Sigh. Why do the words “Yes” or “No Problem!” or “I’d be glad to” or “Sure thing!” always flow out of my mouth before I can stop them? The word “yes” to any request comes naturally to me. I truly love to help others. Whether it is genetic or some quirky personality defect or residual guilt from twelve years of Catholic education, I’m not sure. I do know saying “no” is difficult for me, although more and more I find myself saying it. Not so much because I want to, but because I’ve finally realized I can’t do it all anymore.
In years past I ended up being the president of multiple committees, donating to causes I’d never heard of and volunteering hours of time on stuff I really didn’t care all that much about, because I was in the wrong place at the wrong time and always glad to help out. Saying “yes” when I really meant to say “no” often left me feeling resentful inside instead of happy. It took me 43 years, but I figured out the hard way, it’s better to say “yes” only to the things that I really want to do, can afford to do and actually have time for. I’ve learned to bite my tongue when people are seeking volunteers and resist the urge to offer my time when I know I really don’t have it to give.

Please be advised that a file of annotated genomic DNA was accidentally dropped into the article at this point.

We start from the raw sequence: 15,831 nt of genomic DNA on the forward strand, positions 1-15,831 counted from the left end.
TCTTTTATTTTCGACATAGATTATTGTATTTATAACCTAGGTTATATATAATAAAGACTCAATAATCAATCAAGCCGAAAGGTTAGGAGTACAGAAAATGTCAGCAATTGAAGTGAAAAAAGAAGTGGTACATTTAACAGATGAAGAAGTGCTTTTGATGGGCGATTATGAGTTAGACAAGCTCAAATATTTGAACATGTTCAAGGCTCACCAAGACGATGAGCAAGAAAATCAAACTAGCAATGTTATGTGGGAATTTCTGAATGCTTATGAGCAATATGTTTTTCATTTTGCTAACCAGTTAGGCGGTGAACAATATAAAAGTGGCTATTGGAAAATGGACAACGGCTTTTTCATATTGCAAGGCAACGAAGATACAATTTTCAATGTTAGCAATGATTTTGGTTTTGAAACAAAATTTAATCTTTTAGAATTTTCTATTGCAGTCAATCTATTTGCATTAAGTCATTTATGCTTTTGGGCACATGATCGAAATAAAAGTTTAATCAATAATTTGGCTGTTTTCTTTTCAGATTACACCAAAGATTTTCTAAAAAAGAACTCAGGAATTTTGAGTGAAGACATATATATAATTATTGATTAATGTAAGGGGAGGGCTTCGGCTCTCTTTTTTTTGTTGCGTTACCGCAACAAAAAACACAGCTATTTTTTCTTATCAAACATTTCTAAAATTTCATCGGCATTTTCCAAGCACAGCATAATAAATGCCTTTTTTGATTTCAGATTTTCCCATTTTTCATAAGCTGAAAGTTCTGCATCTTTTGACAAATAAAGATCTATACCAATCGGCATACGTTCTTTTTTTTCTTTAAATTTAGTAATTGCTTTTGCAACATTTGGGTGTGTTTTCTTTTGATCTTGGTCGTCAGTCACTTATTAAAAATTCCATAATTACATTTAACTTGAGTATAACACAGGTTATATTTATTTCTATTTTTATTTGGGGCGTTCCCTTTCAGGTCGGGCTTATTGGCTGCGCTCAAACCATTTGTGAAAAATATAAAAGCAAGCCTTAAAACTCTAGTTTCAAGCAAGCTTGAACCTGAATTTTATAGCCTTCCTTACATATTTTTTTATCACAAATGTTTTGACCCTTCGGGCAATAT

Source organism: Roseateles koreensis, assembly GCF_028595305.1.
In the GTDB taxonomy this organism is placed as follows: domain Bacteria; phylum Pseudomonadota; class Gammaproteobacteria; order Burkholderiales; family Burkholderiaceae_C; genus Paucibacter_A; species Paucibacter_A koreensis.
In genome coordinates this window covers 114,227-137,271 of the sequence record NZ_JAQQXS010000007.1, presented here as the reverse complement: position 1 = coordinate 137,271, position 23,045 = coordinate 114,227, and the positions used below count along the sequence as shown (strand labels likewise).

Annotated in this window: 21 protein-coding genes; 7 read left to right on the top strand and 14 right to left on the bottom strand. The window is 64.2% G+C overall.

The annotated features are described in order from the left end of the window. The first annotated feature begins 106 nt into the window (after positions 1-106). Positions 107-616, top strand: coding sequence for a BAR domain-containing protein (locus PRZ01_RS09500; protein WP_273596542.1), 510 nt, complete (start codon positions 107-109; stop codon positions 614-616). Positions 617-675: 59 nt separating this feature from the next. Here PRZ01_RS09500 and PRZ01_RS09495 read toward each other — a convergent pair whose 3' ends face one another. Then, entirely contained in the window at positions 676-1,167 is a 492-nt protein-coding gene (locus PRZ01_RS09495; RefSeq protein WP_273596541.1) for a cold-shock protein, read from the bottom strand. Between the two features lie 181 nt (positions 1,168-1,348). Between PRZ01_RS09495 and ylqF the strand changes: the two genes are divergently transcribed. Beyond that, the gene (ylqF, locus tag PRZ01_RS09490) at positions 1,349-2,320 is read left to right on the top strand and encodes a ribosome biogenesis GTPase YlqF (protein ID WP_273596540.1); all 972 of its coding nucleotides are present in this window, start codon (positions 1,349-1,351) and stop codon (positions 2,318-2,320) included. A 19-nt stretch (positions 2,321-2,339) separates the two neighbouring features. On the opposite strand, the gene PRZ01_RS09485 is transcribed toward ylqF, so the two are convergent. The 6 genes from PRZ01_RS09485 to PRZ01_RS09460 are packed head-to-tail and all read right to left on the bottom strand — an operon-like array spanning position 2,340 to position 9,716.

Instead I’ve limited myself to only one or two volunteer activities at a time. My daughters are also involved in activities and I am responsible for getting them to and from these extra-curricular activities. I want them to participate and have fun. However, that makes little time for my activities. We have dance on Monday’s and Thursday’s and choir/catechism on Wednesday’s. 4-H is every other week on Tuesday’s. We just finished up with basketball and cheerleading, which also landed on Tuesdays with games on Saturdays. In less than a month everything will be finished except 4-H until September. I breath a sigh of relief. I know other mothers who have even more activities on their schedules. I’m dizzy thinking about it.